Ted Lindsay, whose toughness on the ice as a member of the Detroit Red Wings earned him the nickname “Terrible Ted” and whose persistent fight for NHL players’ rights cleared the way for them to enjoy better salaries and working conditions, has died at 93 while in hospice care. His death was announced on Monday by his son-in-law Lew LaPaugh, who oversees the Ted Lindsay Foundation.
Lindsay won the Stanley Cup four times with Detroit, starring alongside center Sid Abel — who was later replaced by Alex Delvecchio — and right wing Gordie Howe on a trio that was dubbed the Production Line for their high-scoring feats. Each was later elected to the Hockey Hall of Fame. Despite standing about 5 feet 8 and less than 165 pounds, Lindsay was fearless and often dirty. But he won the scoring title in 1950 ahead of Abel and Howe, and his competitiveness endeared him to Detroit fans.
“I hated everybody. I had no friends. I wasn’t there to make friends. I was there to win,” he told NHL.com in 2016. “It wasn’t necessary that I score, but I figured I could be an integral part without scoring. I had ability, I had talent and I didn’t have an ego that I thought I was great. I realized I had to earn it. That was my purpose: to be the best that there was at the left wing position.”
His activities in helping organize a players’ association so angered Red Wings general manager Jack Adams that Adams tried to discredit him and eventually traded him to the Chicago Blackhawks in 1957. Lindsay played three seasons for Chicago before retiring. He came back for a final season in Detroit in 1964-65.
Then-league President Clarence Campbell condemned Lindsay’s return as a stunt. “It’s the blackest day in hockey when a 39-year-old man thinks he can play in the fastest game in the world,” Campbell said. But Lindsay acquitted himself well by scoring 14 goals and 28 points as the Red Wings finished first in the six-team league.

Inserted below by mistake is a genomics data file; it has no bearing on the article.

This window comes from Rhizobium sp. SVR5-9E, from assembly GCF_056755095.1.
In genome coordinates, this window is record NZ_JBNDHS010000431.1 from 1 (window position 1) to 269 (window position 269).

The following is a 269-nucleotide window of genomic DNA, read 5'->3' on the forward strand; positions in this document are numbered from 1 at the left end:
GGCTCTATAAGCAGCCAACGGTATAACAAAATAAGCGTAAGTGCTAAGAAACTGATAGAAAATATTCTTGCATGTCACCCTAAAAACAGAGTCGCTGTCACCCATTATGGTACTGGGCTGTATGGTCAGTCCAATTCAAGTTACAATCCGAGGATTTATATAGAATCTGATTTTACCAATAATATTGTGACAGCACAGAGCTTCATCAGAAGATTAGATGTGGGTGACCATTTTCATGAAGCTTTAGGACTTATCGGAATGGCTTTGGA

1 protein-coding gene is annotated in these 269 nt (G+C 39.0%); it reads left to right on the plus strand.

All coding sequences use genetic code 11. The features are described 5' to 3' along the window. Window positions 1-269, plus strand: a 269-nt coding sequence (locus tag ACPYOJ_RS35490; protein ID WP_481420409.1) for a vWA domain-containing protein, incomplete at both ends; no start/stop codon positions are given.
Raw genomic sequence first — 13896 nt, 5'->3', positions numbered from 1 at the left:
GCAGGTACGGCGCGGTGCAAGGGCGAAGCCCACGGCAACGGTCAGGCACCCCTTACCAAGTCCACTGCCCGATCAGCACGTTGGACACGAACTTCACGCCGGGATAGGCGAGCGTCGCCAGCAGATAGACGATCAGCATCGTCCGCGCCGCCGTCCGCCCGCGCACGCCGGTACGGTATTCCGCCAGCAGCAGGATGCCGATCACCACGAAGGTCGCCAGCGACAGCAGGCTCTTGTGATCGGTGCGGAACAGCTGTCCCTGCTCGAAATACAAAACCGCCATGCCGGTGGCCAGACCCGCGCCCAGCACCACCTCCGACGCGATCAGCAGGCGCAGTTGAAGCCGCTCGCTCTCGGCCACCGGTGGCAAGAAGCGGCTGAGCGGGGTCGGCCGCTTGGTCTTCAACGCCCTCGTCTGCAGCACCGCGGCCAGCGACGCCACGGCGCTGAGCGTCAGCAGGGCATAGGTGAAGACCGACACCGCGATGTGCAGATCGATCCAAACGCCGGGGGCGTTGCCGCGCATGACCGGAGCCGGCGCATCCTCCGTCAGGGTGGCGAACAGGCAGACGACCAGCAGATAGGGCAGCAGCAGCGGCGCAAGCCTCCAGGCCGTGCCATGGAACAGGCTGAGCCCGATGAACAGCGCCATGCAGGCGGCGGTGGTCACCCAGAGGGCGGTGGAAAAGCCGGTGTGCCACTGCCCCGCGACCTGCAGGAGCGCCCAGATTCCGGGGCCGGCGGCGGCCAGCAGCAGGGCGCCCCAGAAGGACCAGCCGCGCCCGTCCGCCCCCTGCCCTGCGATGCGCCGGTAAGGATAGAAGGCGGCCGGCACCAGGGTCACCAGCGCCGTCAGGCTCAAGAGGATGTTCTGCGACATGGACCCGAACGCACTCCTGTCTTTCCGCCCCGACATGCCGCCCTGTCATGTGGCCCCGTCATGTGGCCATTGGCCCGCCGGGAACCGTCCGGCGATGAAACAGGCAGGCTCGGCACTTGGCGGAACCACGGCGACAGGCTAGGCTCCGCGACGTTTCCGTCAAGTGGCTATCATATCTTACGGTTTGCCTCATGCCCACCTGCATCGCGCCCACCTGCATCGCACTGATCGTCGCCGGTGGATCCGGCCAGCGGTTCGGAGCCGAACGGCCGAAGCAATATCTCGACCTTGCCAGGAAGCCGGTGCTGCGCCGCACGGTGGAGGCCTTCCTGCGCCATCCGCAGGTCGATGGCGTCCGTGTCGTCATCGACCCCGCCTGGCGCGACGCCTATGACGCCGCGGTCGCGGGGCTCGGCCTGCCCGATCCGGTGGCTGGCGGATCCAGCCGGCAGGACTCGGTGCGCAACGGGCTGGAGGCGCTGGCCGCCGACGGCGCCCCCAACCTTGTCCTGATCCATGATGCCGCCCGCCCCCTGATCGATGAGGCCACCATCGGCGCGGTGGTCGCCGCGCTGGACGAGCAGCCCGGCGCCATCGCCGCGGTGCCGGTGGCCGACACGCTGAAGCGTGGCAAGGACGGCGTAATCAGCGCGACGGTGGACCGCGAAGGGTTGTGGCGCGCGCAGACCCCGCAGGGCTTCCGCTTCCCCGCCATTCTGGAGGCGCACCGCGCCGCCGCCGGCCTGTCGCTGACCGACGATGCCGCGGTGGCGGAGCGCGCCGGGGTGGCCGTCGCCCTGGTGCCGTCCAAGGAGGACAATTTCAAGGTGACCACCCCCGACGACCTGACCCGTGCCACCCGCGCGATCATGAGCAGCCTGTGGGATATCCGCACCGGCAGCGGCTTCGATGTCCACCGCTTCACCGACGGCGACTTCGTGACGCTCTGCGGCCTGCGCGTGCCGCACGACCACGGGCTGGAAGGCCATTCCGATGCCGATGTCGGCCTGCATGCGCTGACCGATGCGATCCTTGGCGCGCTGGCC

For his career, Lindsay scored 379 goals and 851 points in 1,068 games and accumulated 1,808 penalty minutes. The Hall of Fame waived its usual three-year waiting period to induct him in 1966.
Lindsay later became familiar to American hockey audiences by working as an analyst on NBC’s telecasts in the early 1970s. His scarred face, souvenirs of his many fights, made him distinctive. He remained in the Detroit area and was involved in many charity efforts, with a special interest in autism research and education. He also appeared at NHL awards shows to present the Ted Lindsay award, which is given annually to the most outstanding player as voted by his peers.
“The National Hockey League mourns the passing and celebrates the incomparable life of the legendary Ted Lindsay,” Commissioner Gary Bettman said in a statement. “One of the game’s fiercest competitors during his 17-season NHL career, he was among its most beloved ambassadors throughout the more than five decades of service to hockey that followed his retirement. In Detroit, he was a civic icon.”
Donald Fehr, executive director of the NHL Players’ Assn., called Lindsay’s charity work “simply incredible and is a testament to Ted’s character. He simply never stopped giving back and helping others.” Fehr added: “All players, past, current and future, are in his debt. All those who have, and will follow him into the NHL, enjoy improved rights and benefits in large part due to the efforts he made."
Lindsay was born in Renfrew, Canada. His father, Bert, played goal for one of the top teams in the early days of professional hockey, the Renfrew Millionaires.